Zeaxanthin

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Description:
Zeaxanthin is one of the two primary xanthophyll carotenoids contained within the retina of the eye. Within the central macula, zeaxanthin is the dominant component, whereas in the peripheral retina, lutein predominates.

The name (pronounced zee-uh-zan'-thin) is derived from Zea mays (common yellow maize corn) in which zeaxanthin provides the primary yellow pigment, plus the Greek word for yellow (see xanthophyll).

Zeaxanthin is important in the xanthophyll cycle. It is one of the most common carotenoid alcohols found in nature. It is the pigment that gives paprika (made from bell peppers), corn, saffron, and many other plants their characteristic color.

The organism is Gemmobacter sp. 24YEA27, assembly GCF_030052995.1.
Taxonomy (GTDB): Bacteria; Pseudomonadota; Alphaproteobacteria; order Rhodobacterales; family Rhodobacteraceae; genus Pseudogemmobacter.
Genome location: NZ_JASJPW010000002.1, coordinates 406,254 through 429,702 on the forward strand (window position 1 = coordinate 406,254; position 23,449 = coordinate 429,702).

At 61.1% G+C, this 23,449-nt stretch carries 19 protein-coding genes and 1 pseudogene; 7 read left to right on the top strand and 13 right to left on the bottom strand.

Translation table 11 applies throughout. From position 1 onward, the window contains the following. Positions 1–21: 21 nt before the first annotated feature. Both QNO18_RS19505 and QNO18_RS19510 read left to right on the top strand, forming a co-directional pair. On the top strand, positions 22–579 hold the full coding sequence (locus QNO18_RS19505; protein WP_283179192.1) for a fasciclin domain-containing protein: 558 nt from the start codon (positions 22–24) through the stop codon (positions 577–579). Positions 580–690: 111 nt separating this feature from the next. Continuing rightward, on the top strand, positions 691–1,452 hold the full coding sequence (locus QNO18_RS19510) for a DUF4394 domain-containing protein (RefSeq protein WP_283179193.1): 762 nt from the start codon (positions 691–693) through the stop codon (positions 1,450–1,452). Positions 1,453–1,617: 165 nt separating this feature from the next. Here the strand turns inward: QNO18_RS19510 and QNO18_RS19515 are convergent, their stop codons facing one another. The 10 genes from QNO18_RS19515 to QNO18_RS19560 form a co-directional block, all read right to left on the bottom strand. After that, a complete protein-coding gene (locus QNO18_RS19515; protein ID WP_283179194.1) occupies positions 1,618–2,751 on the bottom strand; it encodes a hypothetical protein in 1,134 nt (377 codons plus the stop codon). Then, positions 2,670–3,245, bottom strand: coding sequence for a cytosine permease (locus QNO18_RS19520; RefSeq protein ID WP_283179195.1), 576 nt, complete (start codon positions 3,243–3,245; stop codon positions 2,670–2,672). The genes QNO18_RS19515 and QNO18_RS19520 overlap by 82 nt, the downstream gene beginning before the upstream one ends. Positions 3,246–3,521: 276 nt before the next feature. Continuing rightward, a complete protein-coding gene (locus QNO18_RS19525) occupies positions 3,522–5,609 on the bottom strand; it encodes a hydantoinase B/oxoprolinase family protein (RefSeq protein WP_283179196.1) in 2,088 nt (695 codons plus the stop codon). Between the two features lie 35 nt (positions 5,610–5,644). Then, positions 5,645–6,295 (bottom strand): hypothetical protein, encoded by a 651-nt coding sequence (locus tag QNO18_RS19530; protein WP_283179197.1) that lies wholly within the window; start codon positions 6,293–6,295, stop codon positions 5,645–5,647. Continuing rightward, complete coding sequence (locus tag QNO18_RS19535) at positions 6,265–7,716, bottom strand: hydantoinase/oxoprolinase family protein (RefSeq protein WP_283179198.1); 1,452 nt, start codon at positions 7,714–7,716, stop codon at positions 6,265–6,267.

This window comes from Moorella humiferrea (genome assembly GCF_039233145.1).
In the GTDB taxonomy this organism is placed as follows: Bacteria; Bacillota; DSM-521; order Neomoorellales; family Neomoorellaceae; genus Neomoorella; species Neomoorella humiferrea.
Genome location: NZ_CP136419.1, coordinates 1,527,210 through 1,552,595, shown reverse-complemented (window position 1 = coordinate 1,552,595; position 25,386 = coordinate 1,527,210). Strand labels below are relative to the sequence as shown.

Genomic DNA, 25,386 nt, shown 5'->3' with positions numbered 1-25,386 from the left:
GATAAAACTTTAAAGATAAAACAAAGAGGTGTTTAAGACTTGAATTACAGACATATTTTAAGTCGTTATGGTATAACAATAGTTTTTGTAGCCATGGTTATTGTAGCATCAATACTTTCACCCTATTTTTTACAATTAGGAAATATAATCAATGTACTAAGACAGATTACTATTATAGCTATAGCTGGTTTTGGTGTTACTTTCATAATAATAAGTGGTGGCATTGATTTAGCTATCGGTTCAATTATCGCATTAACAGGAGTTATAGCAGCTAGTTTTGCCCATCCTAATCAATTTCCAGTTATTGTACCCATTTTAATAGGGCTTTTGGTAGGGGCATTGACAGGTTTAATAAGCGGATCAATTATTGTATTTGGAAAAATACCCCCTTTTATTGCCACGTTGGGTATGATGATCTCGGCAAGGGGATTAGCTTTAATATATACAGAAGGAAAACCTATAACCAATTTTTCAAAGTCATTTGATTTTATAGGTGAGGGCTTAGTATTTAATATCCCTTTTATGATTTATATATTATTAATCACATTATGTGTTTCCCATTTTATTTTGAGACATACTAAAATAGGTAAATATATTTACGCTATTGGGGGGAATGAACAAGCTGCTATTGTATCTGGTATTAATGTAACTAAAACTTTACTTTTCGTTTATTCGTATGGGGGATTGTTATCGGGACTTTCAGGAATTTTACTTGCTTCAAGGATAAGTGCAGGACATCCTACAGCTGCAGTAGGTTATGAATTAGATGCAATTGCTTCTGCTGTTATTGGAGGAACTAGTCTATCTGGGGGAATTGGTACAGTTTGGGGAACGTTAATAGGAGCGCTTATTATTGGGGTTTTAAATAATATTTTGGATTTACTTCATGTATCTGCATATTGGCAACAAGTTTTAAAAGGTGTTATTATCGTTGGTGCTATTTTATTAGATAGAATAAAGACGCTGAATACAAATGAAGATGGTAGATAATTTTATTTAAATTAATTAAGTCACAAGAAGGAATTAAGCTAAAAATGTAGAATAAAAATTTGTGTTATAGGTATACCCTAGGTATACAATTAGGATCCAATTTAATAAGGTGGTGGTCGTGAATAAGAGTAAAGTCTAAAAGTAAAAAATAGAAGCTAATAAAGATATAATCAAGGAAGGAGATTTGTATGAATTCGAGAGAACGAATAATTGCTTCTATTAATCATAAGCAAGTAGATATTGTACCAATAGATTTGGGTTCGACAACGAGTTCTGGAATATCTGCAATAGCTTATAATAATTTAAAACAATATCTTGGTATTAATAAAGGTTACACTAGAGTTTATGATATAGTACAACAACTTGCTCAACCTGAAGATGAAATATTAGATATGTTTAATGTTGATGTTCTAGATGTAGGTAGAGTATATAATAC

As a food additive, zeaxanthin is a food dye with E number E161h.

Isomers

Lutein and zeaxanthin have identical chemical formulas and are isomers, but they are not stereoisomers. The only difference between them is in the location of the double bond in one of the end rings. This difference gives lutein three chiral centers whereas zeaxanthin has two. Because of symmetry, the and stereoisomers of zeaxanthin are identical. Therefore, zeaxanthin has only three stereoisomeric forms. The (3R,3'S) stereoisomer is called meso-zeaxanthin.

The principal natural form of zeaxanthin is (3R,3'R)-zeaxanthin. The macula mainly contains the (3R,3'R)- and meso-zeaxanthin forms, but it also contains much smaller amounts of the third (3S,3'S) form.

Relationship with diseases of the eye

Several......
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